21.08.2022 change 21.08.2022

Scientists measure half-a-millimetre changes per year in a 100-kilometer area

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Scientists from the Polish Geological Institute and the Military University of Technology have described extremely accurate observations of the Earth's surface deformation in the journal Tectonophysics.


Dr. Andrzej Araszkiewicz from the Institute of Geospatial Engineering and Geodesy at the Faculty of Civil Engineering and Geodesy at the Military University of Technology says that since 1996 Polish reference stations have been recording the signal received from Global Navigation Satellite Systems (GNSS), popular GPS and later also from other constellations. 

This signal, properly processed, is converted into the positions of these stations.

He said: “This operation is similar to navigation in a phone or a car, but the process itself is much more complicated and therefore more accurate. We determine the position of each station every day with an accuracy of 1-3 mm.’

Based on many years of changes in the point location, researchers determine their average strain rates. Then they examine the mutual relations between the movements of individual stations.

Dr. Araszkiewicz said: “If the two stations are very slowly approaching each other, in an ideal scenario we can say that there has been a terrain deformation. This way, we study the nature of the rate of deformation.”

He added that the measurement concerns the movement of the antenna on the building. Scientists interpret this movement geodynamically and ultimately analyse the entire area to determine the strain rate across the country.


Most of the calculations such as those described in the paper are carried out in areas near the boundaries of tectonic plates, where their interactions are visible on the Earth's surface. The seismic hazards are much greater in those areas; in Europe, such areas include Greece and Italy. Where did the idea to use the observations of areas in Poland come from?

Araszkiewicz said: “We decided to check whether the GPS measurements in tectonically stable regions were consistent with the geological data. Of course, the data interpretation has to be careful. In Poland, a 100-kilometer section changes by only about half a millimetre per year! This, of course, does not apply to areas where seismicity is caused by human activity. Deformations in those areas are much larger and we have been able to measure them successfully for many years.”

The biggest challenge is the accuracy and order of magnitude of the strain rate that can be expected in Poland. The strain rate determined by surveyors does not directly translate into spectacular phenomena on the Earth's surface. However, knowledge of the directions of these deformations allows to identify the areas where stresses accumulate in the Earth's crust. On the other hand, GPS observations confirm that the territory of Poland is influenced by the pressure of the African plate on the Eurasian plate.


The reliability of the deformations determined based on GPS observations is already at the same level as the expected deformation values. Scientists focused on northern Poland, comprised of fragments of the Precambrian East European Craton. It is the most stable geological unit not only in Poland, but also in Europe. In research, it is usually considered a stable reference. Meanwhile, the geologists from the Military University of Technology and the Polish Geological Institute focused on this area.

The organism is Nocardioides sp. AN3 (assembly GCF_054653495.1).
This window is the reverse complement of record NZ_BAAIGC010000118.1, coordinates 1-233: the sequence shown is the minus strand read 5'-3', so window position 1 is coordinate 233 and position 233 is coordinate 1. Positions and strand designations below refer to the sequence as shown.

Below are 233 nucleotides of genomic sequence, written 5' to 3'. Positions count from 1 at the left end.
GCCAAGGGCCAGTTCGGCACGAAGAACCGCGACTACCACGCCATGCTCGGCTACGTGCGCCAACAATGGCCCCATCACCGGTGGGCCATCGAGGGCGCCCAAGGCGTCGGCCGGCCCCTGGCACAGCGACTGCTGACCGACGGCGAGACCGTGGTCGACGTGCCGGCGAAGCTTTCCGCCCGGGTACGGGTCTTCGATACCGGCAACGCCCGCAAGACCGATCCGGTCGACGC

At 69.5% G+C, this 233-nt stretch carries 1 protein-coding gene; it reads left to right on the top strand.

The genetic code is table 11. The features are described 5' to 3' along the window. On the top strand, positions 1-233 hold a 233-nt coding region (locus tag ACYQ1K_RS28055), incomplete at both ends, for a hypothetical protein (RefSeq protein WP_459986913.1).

Araszkiewicz continued that pursuing measurement accuracy presented a number of challenges 

He said: “There are questions. Is the ground moving or is it the building? Is the ground movement a local shift of sedimentary layers, or is it a result of deformation of the entire geological structure? That is why it is important to correctly interpret the results of GPS measurements.”

The experts prepared a map of deformations for the entire territory of Poland, the image of which was very consistent with the general knowledge of stress distribution in Poland.

“Geologists measure the stresses in the earth's crust, we can give them information about the deformation on the surface, i.e. the effect of the forces under the surface,” said Dr. Araszkiewicz, who analysed the changes in the positions of the stations and took care of the proper filtration of measurements. Consequently, it was possible to exclude from further interpretation those station movements that did not represent actual tectonic movements. In the next step, the scientist calculated the rate of deformation, which the scientists from the Polish Geological Institute compared with the geological data.

The paper ’Contemporary state of stress in a stable plate interior (northern Poland): The integration of satellite geodesy, borehole and seismological data' was co-authored with Dr. Marek Jarosiński, Kinga Bobek and Dr. Tomasz Gogołek from the Polish Geological Institute.

The performance of the tasks was thanks to the GNSS Data Research Infrastructure Centre, co-financed by the ERDF. Researchers at the Faculty of Civil Engineering and Geodesy collect observations from the distributed GNSS infrastructure in Poland, process them and determine the stations' locations

It is also one of the 16 European GNSS Analysis Centres that maintains the reference system in Europe, implemented in 44 countries (in Poland, it is also handled by the Warsaw University of Technology).

PAP - Science in Poland, Karolina Duszczyk

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